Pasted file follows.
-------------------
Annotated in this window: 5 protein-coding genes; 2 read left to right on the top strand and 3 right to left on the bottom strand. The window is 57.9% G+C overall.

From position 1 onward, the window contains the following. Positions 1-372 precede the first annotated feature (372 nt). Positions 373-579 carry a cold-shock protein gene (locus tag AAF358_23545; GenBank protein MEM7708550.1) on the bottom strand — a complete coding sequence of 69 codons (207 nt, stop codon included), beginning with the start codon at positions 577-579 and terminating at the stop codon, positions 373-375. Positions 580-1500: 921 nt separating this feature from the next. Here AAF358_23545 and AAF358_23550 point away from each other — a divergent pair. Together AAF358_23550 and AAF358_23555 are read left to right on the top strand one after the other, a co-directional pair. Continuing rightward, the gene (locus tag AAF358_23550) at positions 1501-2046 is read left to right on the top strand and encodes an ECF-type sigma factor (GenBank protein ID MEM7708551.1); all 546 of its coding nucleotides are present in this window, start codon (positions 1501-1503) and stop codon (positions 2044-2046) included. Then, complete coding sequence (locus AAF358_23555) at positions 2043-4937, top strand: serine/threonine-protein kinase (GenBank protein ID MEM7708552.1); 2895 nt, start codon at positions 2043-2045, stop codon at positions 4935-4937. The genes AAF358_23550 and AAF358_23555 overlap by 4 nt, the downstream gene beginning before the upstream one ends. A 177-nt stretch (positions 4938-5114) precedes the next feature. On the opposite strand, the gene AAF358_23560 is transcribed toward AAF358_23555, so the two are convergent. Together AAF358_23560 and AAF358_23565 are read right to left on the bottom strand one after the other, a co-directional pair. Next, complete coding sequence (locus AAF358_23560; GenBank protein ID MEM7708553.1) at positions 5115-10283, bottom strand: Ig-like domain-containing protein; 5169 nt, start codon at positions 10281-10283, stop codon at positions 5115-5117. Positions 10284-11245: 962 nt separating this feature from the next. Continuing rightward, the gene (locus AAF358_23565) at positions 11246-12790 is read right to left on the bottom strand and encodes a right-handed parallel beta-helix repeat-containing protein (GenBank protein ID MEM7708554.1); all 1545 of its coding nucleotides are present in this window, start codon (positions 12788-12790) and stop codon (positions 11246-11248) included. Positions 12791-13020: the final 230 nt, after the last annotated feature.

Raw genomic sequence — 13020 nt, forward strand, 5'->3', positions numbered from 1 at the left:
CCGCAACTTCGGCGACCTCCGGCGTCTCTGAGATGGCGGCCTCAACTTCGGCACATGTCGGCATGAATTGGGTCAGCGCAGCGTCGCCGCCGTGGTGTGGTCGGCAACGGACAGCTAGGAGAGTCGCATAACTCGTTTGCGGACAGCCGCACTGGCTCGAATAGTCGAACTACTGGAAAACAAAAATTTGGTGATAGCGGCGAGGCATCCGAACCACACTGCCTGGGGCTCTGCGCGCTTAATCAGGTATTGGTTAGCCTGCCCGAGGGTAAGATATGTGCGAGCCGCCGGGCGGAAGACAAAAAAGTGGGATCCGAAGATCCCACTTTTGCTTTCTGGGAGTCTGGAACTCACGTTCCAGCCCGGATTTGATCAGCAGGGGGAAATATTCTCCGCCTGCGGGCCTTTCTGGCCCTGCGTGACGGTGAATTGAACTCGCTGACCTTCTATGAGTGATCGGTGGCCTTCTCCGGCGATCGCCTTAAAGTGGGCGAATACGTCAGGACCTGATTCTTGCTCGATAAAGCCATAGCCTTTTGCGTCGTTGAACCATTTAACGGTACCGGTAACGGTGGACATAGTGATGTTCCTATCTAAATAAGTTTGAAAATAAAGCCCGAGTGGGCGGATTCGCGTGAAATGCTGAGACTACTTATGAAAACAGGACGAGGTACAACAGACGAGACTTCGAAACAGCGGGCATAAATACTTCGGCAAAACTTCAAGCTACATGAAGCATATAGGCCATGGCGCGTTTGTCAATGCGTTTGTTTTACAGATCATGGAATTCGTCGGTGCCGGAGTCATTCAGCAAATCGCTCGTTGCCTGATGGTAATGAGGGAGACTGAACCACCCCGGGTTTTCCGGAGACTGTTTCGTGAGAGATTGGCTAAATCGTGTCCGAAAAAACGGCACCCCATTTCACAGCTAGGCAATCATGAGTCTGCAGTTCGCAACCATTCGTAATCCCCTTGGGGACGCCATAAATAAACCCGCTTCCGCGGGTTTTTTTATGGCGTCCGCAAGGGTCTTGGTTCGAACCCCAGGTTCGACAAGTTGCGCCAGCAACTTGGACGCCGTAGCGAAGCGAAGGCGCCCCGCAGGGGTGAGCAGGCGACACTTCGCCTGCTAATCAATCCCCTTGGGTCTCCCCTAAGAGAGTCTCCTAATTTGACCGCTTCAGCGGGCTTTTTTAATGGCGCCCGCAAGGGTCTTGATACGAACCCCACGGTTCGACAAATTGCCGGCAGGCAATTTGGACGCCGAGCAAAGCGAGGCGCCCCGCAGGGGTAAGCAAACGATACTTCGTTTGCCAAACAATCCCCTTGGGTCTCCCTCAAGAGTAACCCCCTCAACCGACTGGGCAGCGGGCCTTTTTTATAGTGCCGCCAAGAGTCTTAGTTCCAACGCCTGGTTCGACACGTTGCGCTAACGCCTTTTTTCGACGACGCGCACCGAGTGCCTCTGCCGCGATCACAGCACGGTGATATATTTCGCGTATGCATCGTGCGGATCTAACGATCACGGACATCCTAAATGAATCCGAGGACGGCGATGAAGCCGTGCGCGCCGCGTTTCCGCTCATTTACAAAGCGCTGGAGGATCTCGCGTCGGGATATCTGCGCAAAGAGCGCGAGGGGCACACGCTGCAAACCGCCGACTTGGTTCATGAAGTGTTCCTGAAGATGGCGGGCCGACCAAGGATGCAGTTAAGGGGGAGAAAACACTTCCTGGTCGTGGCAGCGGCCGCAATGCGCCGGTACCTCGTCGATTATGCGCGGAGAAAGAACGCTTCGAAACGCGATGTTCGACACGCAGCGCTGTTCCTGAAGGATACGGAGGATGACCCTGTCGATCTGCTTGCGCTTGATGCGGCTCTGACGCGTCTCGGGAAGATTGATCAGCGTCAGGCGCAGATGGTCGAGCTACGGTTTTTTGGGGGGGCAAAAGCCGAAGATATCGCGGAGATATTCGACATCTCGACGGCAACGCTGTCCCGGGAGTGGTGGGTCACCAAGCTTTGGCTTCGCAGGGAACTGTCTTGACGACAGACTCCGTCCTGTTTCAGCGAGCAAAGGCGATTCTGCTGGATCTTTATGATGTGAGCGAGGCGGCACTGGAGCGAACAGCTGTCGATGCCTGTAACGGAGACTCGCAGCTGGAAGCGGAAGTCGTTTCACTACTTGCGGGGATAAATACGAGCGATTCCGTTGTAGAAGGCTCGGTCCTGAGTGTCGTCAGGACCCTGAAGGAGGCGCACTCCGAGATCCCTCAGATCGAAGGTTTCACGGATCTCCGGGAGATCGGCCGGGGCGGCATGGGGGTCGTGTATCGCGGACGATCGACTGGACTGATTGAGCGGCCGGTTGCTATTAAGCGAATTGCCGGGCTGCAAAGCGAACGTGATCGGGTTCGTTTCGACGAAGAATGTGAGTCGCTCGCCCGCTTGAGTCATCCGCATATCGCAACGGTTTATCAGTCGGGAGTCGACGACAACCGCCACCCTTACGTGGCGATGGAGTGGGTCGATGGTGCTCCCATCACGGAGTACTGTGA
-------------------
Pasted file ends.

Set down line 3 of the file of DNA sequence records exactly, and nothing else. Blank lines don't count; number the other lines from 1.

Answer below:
Raw genomic sequence — 13020 nt, forward strand, 5'->3', positions numbered from 1 at the left: